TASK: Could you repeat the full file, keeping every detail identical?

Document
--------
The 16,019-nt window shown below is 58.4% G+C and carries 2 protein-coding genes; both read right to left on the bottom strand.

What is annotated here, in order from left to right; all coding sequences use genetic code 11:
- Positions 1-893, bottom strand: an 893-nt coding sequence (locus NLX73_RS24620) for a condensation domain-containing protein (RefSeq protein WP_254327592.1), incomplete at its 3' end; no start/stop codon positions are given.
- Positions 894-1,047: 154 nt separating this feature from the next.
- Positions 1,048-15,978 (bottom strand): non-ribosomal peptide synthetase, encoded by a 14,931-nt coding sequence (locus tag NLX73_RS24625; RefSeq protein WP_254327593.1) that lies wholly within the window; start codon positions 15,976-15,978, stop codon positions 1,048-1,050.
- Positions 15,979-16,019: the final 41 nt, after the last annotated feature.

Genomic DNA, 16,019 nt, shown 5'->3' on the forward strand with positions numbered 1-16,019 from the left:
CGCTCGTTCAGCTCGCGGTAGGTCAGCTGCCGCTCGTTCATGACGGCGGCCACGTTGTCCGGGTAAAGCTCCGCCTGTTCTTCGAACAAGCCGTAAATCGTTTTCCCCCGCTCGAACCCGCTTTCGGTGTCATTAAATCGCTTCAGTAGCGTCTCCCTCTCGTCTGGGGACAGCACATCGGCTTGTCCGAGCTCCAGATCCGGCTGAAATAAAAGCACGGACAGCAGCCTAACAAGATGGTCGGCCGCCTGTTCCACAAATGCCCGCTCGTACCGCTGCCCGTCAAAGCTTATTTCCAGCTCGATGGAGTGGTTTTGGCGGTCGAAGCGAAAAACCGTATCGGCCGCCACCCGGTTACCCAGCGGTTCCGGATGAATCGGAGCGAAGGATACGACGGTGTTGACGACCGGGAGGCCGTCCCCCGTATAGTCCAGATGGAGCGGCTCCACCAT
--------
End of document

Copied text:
The 16,019-nt window shown below is 58.4% G+C and carries 2 protein-coding genes; both read right to left on the bottom strand.

What is annotated here, in order from left to right; all coding sequences use genetic code 11:
- Positions 1-893, bottom strand: an 893-nt coding sequence (locus NLX73_RS24620) for a condensation domain-containing protein (RefSeq protein WP_254327592.1), incomplete at its 3' end; no start/stop codon positions are given.
- Positions 894-1,047: 154 nt separating this feature from the next.
- Positions 1,048-15,978 (bottom strand): non-ribosomal peptide synthetase, encoded by a 14,931-nt coding sequence (locus tag NLX73_RS24625; RefSeq protein WP_254327593.1) that lies wholly within the window; start codon positions 15,976-15,978, stop codon positions 1,048-1,050.
- Positions 15,979-16,019: the final 41 nt, after the last annotated feature.

Genomic DNA, 16,019 nt, shown 5'->3' on the forward strand with positions numbered 1-16,019 from the left:
CGCTCGTTCAGCTCGCGGTAGGTCAGCTGCCGCTCGTTCATGACGGCGGCCACGTTGTCCGGGTAAAGCTCCGCCTGTTCTTCGAACAAGCCGTAAATCGTTTTCCCCCGCTCGAACCCGCTTTCGGTGTCATTAAATCGCTTCAGTAGCGTCTCCCTCTCGTCTGGGGACAGCACATCGGCTTGTCCGAGCTCCAGATCCGGCTGAAATAAAAGCACGGACAGCAGCCTAACAAGATGGTCGGCCGCCTGTTCCACAAATGCCCGCTCGTACCGCTGCCCGTCAAAGCTTATTTCCAGCTCGATGGAGTGGTTTTGGCGGTCGAAGCGAAAAACCGTATCGGCCGCCACCCGGTTACCCAGCGGTTCCGGATGAATCGGAGCGAAGGATACGACGGTGTTGACGACCGGGAGGCCGTCCCCCGTATAGTCCAGATGGAGCGGCTCCACCAT